Talks will continue on a price cap but it seems it won’t be as strict as first thought, to the point that it may be borderline pointless. That’s hit oil prices again this week as the threat to Russian output from a $70 cap, for example, is minimal given it’s selling around those levels already.

Gold establishing a range ahead of key data releases

Gold is marginally lower today but has been quite choppy throughout the session, and broadly lacked any real direction. We could be seeing a little profit-taking as the dollar edges higher following the relief rally that followed the Fed minutes.

The yellow metal is trading roughly in the middle of what may be a newly established range between $1,730 and $1,780, potentially now awaiting the next catalyst ahead of the December Fed meeting. With another jobs and inflation report still to come, a lot could change between now and when the FOMC next meets.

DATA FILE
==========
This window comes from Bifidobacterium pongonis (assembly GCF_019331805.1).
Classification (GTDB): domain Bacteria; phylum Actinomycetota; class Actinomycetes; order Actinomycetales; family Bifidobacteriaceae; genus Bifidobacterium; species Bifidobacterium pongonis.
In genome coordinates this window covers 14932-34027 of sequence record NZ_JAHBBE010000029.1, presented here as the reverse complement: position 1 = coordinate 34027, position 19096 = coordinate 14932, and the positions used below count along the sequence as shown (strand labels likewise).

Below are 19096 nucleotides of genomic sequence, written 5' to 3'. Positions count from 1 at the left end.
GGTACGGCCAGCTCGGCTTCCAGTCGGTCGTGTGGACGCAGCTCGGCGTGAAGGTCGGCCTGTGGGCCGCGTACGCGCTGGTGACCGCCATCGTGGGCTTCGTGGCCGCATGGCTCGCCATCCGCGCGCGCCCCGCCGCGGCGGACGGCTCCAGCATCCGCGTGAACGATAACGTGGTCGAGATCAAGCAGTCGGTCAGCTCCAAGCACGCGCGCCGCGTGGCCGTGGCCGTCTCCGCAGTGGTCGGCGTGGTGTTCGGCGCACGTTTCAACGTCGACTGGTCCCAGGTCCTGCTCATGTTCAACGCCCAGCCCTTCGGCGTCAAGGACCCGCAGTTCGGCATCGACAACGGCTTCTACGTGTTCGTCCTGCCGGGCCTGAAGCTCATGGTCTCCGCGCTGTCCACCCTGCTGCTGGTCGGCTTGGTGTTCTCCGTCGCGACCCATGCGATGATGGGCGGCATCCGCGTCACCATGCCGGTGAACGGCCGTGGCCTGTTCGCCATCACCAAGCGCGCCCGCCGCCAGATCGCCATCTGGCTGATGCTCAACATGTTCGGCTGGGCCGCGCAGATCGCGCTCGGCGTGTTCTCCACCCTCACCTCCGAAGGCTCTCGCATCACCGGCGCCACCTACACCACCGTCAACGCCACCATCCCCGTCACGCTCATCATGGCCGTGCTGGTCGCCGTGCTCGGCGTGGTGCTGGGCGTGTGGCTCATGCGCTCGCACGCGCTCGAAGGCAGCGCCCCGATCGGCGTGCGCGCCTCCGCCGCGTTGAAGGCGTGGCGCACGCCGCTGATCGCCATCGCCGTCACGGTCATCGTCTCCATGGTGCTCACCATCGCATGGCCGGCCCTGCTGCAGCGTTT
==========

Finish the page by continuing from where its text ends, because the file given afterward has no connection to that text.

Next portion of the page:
Bitcoin still extremely vulnerable

Bitcoin is edging lower again today after recording three days of gains. That dragged it off the lows but didn’t really carry it that far from them. It’s trying to stabilize around the $15,500-$17,000 region and weather the storm but I’m not sure it will be that easy. There’s likely more to come from the FTX collapse and the contagion effects, not to mention potentially other scandals that could be uncovered. This may continue to make crypto traders very nervous and leave the foundations supporting price extremely shaky. ​

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Crude Oil